Some try to make this passage to be speaking of the rapture, and claim that those who are taken are taken to heaven to be rewarded. Yet when the disciples asked, “Where, Lord,” (meaning “Where will they be taken?”) Christ answered, “Wherever the body is, there the eagles will be gathered together.” The eagles are the carrion birds, and so the body mentioned here must be a dead body, what we would call a carcass. If this describes heaven, then it is a strange description indeed.

We must keep in mind what exactly is going on when the second coming of the Lord takes place. The faithful ones in Judea have fled to the mountains in obedience to the Lord’s command in Matthew 24. They are there for about three and one-half years, until the anti-Christ gets up the courage to go after them. Then, a vast army of the rebellious come after them to destroy them. The Lord’s faithful are chased until they are backed up against the Mount of Olives. The Lord descends, however, and when His feet touch the mountain, it splits in half, and his people flee through the valley and meet Him on the other side. He empowers them and turns them around to go with Him to slaughter their enemies. Then the wicked army of the man of sin is destroyed utterly, and only the anti-Christ and his false prophet are taken alive to be further judged. We read about all this in Zechariah 12-14.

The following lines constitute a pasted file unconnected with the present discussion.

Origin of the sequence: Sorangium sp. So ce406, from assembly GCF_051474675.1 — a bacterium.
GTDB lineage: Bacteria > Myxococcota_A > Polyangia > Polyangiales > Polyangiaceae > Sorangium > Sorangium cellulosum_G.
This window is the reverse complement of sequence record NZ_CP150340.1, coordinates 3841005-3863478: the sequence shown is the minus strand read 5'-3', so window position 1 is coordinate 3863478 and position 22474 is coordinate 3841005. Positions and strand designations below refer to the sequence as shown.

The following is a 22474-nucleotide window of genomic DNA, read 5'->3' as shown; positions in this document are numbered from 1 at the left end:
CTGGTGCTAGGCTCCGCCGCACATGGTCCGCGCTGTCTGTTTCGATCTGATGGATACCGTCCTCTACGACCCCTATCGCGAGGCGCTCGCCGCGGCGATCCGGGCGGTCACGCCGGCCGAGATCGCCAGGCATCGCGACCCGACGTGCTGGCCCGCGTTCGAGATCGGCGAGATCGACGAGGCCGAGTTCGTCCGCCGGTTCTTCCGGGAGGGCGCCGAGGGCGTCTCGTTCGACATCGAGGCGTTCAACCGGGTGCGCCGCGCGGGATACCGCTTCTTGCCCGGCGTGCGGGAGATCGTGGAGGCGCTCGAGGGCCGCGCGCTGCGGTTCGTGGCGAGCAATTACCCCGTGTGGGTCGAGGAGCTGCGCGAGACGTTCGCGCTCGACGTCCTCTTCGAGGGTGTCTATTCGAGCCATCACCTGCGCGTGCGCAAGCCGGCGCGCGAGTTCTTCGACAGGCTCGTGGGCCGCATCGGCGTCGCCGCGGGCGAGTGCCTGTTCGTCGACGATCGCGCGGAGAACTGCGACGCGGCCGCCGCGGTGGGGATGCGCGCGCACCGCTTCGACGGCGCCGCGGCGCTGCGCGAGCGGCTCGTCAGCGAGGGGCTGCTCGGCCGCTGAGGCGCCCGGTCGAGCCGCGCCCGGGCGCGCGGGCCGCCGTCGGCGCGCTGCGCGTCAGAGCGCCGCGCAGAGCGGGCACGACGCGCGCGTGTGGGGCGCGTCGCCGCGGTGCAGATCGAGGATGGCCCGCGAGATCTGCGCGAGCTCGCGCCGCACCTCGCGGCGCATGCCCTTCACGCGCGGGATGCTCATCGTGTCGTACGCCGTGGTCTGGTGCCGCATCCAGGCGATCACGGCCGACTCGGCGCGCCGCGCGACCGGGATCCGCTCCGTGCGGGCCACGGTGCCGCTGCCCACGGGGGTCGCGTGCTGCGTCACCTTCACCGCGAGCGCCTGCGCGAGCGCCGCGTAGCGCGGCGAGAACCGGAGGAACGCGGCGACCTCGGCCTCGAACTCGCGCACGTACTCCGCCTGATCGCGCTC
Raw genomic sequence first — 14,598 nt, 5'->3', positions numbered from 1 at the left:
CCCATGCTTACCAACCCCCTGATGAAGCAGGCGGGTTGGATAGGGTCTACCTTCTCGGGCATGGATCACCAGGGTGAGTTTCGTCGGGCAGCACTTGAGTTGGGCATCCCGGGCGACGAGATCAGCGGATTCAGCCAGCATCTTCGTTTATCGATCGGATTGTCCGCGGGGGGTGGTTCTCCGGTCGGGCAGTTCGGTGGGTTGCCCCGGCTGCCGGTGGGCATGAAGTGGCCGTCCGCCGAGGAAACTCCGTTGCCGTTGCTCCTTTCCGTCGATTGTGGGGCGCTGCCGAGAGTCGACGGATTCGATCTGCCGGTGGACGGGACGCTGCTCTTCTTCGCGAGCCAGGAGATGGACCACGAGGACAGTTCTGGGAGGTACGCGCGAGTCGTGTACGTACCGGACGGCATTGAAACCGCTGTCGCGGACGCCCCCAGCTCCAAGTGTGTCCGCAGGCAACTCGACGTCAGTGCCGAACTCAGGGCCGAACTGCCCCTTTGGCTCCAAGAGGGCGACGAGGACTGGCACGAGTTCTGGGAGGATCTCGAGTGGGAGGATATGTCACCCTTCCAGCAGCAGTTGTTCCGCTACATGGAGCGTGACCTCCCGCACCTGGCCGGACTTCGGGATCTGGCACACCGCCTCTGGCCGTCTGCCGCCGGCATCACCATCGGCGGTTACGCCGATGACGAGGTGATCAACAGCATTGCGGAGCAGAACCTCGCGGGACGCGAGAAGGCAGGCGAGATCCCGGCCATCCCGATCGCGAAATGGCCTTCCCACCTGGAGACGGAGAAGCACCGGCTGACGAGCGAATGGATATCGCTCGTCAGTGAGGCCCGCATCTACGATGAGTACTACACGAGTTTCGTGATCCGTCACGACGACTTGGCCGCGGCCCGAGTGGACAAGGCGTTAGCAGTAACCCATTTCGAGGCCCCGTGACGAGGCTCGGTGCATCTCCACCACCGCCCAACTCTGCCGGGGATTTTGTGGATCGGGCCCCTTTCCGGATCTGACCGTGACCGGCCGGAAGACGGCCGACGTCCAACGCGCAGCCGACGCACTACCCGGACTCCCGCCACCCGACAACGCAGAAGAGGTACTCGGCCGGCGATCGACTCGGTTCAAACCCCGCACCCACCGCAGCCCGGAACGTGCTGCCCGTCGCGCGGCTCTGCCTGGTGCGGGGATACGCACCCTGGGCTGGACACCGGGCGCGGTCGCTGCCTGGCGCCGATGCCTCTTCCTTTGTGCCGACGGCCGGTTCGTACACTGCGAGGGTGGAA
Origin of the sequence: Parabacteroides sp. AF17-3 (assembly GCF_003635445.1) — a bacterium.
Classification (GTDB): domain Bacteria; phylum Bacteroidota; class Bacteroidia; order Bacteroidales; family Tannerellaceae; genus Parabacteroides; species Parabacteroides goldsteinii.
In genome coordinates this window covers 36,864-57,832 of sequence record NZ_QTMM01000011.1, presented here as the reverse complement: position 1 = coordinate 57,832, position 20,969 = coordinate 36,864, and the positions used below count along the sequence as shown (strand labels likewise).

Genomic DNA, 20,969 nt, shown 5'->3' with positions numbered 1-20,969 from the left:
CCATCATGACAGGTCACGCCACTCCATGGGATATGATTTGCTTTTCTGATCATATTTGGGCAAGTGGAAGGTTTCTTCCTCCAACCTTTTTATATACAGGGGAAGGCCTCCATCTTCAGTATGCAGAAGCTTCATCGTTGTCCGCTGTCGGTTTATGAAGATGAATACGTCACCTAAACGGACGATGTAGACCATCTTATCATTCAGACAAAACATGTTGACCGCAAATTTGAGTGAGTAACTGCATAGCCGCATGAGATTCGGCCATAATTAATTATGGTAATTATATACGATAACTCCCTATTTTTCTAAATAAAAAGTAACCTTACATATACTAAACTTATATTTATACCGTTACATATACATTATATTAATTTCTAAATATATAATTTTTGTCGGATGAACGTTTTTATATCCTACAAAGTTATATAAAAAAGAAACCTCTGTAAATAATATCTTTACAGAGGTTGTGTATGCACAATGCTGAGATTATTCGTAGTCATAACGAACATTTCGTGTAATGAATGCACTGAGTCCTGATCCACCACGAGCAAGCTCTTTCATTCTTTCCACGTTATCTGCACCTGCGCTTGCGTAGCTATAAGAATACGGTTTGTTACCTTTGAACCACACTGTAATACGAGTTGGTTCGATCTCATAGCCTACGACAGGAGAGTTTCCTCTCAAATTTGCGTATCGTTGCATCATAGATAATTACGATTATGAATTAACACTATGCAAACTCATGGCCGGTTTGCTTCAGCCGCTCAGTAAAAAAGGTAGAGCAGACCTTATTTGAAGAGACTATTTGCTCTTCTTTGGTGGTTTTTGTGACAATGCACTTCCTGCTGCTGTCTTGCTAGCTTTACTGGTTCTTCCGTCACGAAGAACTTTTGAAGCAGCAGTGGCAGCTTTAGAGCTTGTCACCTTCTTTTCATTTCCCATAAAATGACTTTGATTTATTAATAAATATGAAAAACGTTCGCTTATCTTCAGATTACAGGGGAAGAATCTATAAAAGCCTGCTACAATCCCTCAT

Now when the Lord comes back, there will be a great gathering of the faithful to Him. In Matthew 24:31 we read of this.

31. And He will send His angels with a great sound of a trumpet, and they will gather together His elect from the four winds, from one end of heaven to the other.